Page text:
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Ain't No Other Manor But You

HEROINE OF REBECCA: Last night I dreamt of Manderley again... and it was looking fine.

HEROINE: I remember when I was twenty-one and hanging out in Monte Carlo eating dinner with Mrs Van Hopper, when a dude walked in the joint...
MRS VAN HOPPER: That’s Max de Winter. Darling, I hear he has an absolutely huge... estate, if you know what I mean.
HEROINE: I assume you mean he has a really big gorgeous house called Manderley and amazingly large grounds.

HEROINE: Oh hi Mr de Winter! I’m young enough to be your daughter, and should maybe mention that I am an orphan, totally vulnerable and alone in the world!
MAX: I like you. Let me tell you about my vast... tracts of land.

MAX: You want to come live in Manderley?
HEROINE: Is this a proposal of marriage, sir?
MAX: ... Don’t all proposals centre on a discussion of property?

HEROINE: So Max de Winter and I are getting married.
MRS VAN HOPPER: What on earth have you been getting up to with Max de Winter, that you’re getting married after like a week?
HEROINE: Oh, you know. Riding around in his car. Listening to him talk for a long time, in really loving detail, about his house.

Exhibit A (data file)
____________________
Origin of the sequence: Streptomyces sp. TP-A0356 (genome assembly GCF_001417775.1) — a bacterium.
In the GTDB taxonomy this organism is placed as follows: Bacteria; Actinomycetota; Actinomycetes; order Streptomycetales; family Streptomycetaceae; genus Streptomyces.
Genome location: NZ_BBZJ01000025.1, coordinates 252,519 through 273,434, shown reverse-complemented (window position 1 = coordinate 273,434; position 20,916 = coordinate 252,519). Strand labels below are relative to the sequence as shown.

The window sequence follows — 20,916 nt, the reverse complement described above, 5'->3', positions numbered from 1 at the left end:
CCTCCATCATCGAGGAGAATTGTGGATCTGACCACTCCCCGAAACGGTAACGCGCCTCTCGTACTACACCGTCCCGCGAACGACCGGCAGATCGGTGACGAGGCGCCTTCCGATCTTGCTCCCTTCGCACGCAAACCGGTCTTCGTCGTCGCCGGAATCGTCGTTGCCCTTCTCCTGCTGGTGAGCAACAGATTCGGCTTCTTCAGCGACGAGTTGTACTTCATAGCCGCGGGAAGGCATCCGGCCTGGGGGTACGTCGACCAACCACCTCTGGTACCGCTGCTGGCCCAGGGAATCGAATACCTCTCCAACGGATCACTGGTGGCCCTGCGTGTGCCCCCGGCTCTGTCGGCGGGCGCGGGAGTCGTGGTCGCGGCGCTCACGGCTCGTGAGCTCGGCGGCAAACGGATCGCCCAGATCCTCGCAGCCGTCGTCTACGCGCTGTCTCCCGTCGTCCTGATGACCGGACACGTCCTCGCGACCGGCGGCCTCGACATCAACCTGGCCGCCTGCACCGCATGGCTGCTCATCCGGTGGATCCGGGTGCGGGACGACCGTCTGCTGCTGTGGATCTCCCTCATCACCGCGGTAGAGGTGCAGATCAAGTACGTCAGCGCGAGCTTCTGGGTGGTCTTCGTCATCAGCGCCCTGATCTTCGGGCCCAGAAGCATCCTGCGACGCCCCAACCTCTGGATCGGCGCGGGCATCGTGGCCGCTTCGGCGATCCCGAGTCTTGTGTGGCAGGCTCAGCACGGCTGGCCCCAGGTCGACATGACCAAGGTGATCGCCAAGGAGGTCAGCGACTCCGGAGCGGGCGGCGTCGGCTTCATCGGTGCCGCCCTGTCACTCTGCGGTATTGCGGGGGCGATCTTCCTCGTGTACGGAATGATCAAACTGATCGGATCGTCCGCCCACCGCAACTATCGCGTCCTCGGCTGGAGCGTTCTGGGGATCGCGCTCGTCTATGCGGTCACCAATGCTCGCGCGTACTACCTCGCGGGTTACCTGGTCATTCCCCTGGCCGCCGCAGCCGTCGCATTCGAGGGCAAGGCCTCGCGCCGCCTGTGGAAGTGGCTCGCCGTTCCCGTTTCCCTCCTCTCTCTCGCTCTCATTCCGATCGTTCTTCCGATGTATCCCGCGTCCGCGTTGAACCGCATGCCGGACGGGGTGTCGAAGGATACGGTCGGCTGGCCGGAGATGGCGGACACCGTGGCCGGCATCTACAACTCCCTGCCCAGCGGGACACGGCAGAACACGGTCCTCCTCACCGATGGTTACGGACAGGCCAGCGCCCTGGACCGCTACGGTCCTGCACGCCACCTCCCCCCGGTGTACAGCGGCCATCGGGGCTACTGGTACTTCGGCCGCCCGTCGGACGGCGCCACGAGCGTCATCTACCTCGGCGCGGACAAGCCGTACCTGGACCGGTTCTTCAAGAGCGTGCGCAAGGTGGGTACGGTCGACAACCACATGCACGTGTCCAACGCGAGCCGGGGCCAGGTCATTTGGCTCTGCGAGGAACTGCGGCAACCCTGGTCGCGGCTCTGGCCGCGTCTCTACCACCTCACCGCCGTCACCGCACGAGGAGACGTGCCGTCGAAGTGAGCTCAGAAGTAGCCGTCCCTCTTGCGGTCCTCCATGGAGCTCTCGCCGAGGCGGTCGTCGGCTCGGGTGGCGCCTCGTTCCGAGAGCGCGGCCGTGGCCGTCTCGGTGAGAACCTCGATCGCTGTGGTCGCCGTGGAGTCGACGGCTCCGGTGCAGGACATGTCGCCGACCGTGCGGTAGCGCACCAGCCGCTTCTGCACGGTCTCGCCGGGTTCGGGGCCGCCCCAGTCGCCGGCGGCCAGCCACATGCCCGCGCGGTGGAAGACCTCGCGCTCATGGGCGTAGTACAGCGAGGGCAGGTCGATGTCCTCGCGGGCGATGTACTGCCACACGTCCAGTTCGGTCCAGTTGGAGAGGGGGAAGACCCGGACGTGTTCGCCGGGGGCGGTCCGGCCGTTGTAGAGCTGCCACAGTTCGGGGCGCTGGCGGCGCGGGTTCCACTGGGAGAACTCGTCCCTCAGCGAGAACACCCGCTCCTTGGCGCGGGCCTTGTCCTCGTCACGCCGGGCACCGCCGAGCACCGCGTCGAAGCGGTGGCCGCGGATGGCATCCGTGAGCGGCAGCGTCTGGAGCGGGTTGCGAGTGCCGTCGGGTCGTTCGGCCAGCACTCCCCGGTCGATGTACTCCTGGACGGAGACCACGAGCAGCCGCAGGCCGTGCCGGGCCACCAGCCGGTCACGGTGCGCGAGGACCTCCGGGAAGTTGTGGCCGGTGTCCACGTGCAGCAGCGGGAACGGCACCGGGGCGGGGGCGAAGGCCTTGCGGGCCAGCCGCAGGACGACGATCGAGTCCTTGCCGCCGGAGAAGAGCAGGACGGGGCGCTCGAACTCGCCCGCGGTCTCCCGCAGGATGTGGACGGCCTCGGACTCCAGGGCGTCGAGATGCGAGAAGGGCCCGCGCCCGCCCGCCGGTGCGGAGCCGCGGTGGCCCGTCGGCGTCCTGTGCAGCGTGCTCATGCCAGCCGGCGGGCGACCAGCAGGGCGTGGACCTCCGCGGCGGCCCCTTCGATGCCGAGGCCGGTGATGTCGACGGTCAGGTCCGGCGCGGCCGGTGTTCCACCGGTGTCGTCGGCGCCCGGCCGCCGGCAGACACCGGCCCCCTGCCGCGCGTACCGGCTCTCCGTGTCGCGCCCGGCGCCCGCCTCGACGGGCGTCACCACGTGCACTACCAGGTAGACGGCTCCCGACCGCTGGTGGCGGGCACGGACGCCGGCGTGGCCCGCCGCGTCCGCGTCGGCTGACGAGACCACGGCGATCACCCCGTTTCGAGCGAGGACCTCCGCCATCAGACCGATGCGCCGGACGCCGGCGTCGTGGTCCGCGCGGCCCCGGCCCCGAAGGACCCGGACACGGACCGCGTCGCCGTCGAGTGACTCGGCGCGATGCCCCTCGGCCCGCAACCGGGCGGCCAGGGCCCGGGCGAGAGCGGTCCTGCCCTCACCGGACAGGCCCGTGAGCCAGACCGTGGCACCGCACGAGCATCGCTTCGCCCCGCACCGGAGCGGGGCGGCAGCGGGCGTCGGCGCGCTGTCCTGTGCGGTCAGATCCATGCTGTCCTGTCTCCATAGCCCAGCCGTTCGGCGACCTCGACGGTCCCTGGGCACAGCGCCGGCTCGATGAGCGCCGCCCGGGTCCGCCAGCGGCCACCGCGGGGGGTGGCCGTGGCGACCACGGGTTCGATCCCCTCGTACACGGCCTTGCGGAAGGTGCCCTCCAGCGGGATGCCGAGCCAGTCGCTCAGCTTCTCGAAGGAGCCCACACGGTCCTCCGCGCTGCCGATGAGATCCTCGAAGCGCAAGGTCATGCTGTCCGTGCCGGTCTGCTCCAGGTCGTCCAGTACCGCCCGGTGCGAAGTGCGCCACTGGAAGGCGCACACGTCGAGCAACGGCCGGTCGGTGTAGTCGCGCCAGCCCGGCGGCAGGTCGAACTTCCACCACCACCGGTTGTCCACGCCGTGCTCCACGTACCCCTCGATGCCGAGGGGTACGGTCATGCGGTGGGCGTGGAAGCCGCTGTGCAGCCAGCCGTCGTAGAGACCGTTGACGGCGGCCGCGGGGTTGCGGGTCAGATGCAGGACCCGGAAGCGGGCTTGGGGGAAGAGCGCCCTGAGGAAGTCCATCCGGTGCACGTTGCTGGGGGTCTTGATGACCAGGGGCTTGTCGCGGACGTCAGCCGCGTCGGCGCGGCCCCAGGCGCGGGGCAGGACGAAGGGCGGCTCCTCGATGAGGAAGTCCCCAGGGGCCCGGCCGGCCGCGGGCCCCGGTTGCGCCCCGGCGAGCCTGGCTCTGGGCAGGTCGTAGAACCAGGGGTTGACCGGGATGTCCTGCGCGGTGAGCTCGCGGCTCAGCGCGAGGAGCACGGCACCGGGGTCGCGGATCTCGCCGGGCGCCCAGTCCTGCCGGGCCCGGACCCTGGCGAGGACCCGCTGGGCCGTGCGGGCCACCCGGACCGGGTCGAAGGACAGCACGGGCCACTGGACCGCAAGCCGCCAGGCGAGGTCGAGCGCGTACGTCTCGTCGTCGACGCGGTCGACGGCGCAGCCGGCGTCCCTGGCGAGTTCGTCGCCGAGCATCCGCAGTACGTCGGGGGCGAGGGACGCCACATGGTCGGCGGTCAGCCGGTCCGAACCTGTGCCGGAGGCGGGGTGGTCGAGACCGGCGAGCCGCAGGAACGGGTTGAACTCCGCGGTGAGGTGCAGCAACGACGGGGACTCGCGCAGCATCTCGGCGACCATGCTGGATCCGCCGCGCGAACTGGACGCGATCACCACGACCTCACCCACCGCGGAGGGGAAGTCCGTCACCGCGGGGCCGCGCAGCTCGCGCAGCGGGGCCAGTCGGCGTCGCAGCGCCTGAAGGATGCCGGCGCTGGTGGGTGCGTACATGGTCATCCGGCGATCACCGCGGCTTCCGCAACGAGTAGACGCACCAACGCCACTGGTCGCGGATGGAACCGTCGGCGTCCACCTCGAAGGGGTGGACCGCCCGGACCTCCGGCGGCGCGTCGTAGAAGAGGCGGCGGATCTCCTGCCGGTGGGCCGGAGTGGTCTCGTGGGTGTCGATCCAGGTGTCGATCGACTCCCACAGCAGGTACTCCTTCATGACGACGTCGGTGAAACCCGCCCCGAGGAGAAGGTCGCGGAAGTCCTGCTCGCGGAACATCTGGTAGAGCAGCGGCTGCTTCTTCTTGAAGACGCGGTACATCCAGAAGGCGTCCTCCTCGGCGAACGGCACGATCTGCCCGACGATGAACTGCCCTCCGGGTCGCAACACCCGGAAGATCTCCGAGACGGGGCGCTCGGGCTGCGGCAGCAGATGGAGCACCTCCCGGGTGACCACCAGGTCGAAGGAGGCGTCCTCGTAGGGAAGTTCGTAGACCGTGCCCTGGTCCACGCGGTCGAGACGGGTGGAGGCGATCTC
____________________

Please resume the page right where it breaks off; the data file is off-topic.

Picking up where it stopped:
MRS VAN HOPPER: ... Saucy minx.

MAX: Darling, do you like Manderley?
HEROINE: I love it! Though I also find it a bit intimidating, because it is so, so big.
MAX: You’re young and inexperienced! Of course you’re a bit overwhelmed! That’s natural. Also, heh heh, it is bigger than other dudes’ houses.
HEROINE: Also something a bit sinister and mysterious about it. Maybe the fact the driveway is lined with walls of blood-red flowers or the fact the housekeeper looks like a vampire!
MAX: Don’t be ridiculous, sweetie. Just brace yourself.
MRS DANVERS: I do not drink... wine. And I do not like anybody to be called Mrs de Winter except Rebecca, Max’s dead wife.
HEROINE: ... I’m sure we’ll get on like a house on fire.

MRS DANVERS: Rebecca was totally in charge of Manderley. She set up all the furniture. She threw the best parties. Nobody is ever going to be Manderley’s mistress but Rebecca.
HEROINE: I’m sure she was super hot, but maybe Manderley can come to love again. Do you think that vase of lilac would look better over there?
MRS DANVERS: Rebecca likes it where it is.
HEROINE: Yeah, but Rebecca’s... dead, so maybe we could move the ornaments about a bit...
MRS DANVERS: I will cut you.
HEROINE: Ten-four. Vase looks great as-is!

HEROINE: Dumpling, can we maybe talk a bit about Rebecca?
MAX: Why would we talk about her? What do you know? I’M INNOCENT, I TELL YOU! STOP IT WITH YOUR MAD INTERROGATION!
HEROINE: ... Whoa. Something’s suddenly become super obvious.
HEROINE: .... I guess he’s still totally in love with Rebecca.

HEROINE: You wanna go for a walk on the beach and look at the cute cottage there, honey?
MAX: Never visit that scene of HIDEOUS CRIME ever again!
HEROINE: I don’t understand, baby.